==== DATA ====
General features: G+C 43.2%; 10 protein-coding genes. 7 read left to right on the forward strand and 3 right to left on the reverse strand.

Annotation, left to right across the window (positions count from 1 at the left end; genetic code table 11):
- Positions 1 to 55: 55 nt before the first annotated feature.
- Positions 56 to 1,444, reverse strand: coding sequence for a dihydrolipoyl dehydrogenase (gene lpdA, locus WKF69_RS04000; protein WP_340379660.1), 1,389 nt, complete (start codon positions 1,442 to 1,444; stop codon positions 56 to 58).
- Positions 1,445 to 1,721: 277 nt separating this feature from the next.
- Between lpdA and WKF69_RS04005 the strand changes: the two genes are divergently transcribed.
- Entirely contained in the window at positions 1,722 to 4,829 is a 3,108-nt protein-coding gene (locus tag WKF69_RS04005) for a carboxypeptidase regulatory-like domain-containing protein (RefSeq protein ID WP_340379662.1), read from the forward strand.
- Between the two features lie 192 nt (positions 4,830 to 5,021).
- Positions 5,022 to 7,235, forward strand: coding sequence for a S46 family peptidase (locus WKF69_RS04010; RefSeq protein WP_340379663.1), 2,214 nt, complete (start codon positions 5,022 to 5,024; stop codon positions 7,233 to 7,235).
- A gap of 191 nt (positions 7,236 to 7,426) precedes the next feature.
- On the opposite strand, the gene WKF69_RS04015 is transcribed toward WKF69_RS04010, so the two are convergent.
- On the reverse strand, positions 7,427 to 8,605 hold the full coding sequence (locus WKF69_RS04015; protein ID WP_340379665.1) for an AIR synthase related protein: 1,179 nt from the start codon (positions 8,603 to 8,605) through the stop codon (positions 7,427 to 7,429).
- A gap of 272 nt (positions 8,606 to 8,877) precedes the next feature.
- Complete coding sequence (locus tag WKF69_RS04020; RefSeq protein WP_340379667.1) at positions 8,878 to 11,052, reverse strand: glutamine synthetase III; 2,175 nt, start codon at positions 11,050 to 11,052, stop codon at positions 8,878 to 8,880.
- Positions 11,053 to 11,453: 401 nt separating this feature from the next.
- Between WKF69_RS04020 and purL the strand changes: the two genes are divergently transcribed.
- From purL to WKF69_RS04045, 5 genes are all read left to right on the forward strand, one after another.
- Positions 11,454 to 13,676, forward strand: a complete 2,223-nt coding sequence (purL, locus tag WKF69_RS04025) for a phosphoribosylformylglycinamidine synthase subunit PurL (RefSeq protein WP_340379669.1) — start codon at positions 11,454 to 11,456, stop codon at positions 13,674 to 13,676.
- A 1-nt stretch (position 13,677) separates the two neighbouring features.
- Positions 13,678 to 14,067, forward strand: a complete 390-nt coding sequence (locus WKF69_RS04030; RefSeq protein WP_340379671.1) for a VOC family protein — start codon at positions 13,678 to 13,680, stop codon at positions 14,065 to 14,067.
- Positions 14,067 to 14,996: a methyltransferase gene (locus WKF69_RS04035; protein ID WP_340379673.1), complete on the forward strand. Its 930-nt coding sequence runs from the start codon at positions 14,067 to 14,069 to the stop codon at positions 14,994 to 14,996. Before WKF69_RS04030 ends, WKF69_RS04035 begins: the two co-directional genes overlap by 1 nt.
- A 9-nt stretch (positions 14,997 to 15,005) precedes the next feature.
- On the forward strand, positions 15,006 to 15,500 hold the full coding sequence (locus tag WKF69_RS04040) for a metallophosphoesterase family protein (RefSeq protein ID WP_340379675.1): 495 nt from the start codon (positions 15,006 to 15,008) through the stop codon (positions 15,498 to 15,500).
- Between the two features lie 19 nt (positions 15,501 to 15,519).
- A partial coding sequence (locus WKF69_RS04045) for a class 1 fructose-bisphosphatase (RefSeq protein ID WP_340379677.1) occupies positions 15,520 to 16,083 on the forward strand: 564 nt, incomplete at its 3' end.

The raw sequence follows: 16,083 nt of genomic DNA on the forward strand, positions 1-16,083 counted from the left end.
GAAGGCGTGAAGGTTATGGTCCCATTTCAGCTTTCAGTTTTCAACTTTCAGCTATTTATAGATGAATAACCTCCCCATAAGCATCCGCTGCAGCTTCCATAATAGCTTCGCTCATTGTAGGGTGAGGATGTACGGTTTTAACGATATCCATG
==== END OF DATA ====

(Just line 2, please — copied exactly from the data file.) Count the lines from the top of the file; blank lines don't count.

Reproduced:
Annotation, left to right across the window (positions count from 1 at the left end; genetic code table 11):